SEGMENT 1

Joseph Mcelroy first introduces the Bulsam Mountain Range and it’s wonders. Tim Surrett has a strong connection to the area, his band is even named after the area. He is a member of the award winning Balsam Range. Growing up in that area, nature was the greatest recreation they had. He has fond memories of his father loading up the car and taking the long way as they rode to the Smokies where they would trout fish. Tim’s father was a musician, enjoyed singing country, and introduced him to music at a young age. He was also a fan of his cousin’s band and wanted to join. Tim bought a bass and ended up playing with some of the people that his dad played with. He was able to listen to Raymond Fairchild pay at his school as a child. As an adult he was able to play with him at the historic Cherokee Festival.

SEGMENT 2

Out of high school, at seventeen Tim began touring with a gospel quartet called the Happy Travelers. From there on he fell in love with gospel music and played it for a very long time. The music was popular everywhere. One time he even missed his prom to play in Detroit. The gospel audience embraced all styles, country gospel, bluegrass gospel and more.  What was most important was the message and that the music was good. Tim tells us about his knowledge and love of the Cherokee Gospel.

Tim was able to sing for the Kingsmen with Eldridge fox and Ray Reese. His first time singsing at the Grand Ole Opry was with the Kingsmen. People in Canada would drive six to eight hours to hear these performances.  He played in Ashford at a festival called Bell Shares where they had a large audience of farmers and hipsters.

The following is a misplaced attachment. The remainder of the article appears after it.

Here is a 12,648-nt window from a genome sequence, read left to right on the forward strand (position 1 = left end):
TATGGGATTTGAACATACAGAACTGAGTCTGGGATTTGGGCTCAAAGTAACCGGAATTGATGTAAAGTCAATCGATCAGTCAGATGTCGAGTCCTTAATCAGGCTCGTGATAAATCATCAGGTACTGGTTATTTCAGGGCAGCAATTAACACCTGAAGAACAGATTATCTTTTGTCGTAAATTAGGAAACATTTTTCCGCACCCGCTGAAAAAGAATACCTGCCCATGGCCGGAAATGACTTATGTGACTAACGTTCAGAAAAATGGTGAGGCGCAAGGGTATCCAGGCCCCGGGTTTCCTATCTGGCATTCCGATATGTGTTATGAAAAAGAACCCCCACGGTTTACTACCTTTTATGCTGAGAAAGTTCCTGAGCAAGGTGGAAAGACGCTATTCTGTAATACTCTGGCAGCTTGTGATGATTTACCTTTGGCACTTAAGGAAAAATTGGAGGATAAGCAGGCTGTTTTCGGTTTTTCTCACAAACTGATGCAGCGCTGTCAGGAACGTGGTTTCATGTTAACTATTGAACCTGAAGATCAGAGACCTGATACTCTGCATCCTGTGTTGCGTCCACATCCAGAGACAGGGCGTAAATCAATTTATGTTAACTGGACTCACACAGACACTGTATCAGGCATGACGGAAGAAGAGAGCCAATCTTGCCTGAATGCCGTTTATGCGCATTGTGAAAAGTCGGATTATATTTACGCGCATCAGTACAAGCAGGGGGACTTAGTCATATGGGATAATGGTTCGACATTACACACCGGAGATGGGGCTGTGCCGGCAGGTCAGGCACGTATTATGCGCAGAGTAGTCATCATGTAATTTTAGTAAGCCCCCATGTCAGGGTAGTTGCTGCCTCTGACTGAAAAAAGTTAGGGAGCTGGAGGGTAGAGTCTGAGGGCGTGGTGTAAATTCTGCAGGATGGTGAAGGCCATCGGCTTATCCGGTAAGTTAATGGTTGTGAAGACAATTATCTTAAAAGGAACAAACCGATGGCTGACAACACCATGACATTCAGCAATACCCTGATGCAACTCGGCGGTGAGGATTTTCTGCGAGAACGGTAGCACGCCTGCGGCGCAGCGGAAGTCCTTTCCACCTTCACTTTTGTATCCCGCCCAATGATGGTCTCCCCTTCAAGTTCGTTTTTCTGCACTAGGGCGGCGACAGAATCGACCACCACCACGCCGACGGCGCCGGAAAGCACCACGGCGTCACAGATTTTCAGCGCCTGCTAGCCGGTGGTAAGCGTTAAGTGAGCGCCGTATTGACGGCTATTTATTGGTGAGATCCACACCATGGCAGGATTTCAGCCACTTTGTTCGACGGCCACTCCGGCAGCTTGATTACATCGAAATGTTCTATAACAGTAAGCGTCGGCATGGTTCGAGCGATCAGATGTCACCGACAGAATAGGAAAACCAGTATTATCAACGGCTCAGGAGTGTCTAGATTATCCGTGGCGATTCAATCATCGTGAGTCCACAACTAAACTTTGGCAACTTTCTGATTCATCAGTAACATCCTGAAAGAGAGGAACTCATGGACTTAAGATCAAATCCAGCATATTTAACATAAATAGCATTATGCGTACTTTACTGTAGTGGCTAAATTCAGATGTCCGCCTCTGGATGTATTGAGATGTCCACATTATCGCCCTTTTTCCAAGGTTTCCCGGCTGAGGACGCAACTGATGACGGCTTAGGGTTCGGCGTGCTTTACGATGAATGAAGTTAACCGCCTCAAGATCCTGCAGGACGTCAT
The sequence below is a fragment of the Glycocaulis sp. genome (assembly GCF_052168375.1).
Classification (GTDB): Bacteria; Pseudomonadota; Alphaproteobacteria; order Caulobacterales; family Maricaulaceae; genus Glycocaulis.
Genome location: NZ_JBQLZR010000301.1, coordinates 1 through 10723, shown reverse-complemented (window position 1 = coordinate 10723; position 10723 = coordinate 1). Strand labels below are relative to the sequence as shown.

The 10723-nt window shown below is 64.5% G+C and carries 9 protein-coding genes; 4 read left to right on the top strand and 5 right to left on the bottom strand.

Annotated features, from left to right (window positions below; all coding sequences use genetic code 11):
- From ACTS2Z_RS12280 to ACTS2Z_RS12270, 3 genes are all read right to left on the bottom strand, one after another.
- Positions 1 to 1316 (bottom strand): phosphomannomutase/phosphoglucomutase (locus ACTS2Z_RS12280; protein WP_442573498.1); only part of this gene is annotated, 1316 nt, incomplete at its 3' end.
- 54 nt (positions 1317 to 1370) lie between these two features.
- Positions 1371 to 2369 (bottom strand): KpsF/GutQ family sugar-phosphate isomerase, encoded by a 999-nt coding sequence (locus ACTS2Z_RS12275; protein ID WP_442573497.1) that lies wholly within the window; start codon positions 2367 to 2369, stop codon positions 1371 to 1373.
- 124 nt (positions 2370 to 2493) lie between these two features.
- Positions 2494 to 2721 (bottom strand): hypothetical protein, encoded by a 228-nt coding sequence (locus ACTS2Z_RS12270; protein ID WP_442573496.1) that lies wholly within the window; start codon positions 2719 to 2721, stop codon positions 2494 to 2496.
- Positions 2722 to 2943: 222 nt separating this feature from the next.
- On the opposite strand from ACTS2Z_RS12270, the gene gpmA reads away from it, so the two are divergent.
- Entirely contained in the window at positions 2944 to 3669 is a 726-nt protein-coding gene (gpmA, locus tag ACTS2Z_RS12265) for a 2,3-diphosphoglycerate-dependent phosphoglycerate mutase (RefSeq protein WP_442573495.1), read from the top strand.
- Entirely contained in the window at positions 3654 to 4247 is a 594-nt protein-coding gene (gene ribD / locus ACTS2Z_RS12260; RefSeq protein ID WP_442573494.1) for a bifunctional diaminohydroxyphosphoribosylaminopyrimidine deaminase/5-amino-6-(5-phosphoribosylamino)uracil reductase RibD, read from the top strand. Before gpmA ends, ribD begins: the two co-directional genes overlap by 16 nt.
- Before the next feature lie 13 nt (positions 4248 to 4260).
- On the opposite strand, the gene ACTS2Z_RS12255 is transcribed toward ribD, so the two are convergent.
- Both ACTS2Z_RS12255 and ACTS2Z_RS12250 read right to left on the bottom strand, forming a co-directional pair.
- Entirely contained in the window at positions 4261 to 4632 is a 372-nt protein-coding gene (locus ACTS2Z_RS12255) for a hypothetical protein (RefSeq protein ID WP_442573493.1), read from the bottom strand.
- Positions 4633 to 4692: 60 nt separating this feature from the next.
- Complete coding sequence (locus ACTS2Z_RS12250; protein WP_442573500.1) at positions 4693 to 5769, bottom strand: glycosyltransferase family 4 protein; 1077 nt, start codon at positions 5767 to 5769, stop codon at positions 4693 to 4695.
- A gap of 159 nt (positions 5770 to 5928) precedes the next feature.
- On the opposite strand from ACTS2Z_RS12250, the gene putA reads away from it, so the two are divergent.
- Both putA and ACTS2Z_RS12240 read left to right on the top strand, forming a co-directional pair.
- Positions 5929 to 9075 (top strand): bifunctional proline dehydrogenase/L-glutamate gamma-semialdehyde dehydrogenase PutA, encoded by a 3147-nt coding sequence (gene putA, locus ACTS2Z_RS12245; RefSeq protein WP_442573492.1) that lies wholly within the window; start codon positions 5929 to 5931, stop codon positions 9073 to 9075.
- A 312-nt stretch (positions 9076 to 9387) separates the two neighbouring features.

SEGMENT 3

In 1991 Tim and his friend Mickey Gamble formed a new recording company called The Mountain Home Music Company. There’s so much bluegrass and gospel in the area but he’s begging to see more artist. One of the artists that stands out to him is Bryan Sutton. Tim met him while he was still a high school student. Tim thinks bluegrass feels the most authentic to him. The synth era of the 80s drove him closer to bluegrass, he has a greater emotional connection to it. Tim spoke of his experience with Balsam Range. When they formed the band in Canton they hadn’t known each other for long. They had so much fun on the two records that they worked on that they decided to meet up and play together a few times. After getting together in 2007, Buddy Melton asked them if they wanted to join him for a show he was asked to play at. They were a hit and they decided to play together more.

SEGMENT 4

When they named themselves Balsam Range they believed that they would only be a local group. At first they were going to call themselves the Great Balsam Range but though Great sounded too pretentious. All of the members are singers so there is not a single lead singer. They have a lot of variety in their arrangements. Their latest album is AEONIC. There is a new record in the works and their newest single is Rivers, Rains, Runaway Trains. Unfortunately Tim predicts that there will not be many live shows and things will be similar to the rest of 2020. Since last march he has only played three shows. Right now they are using this time to focus on their music. Every December they host their own festival, the Balsam Range Art and Music Festival. It is usually hosed in the Stuart Auditorium which is an indoor facility. Usually their guest will travel from across the country and internationally but in these times that won’t work out. Tim Surrett currently has a radio show on WPTL Radio called Papertown Roots Radio. It airs every Tuesday and Thursday at 7pm EST and can be found on Facebook as well.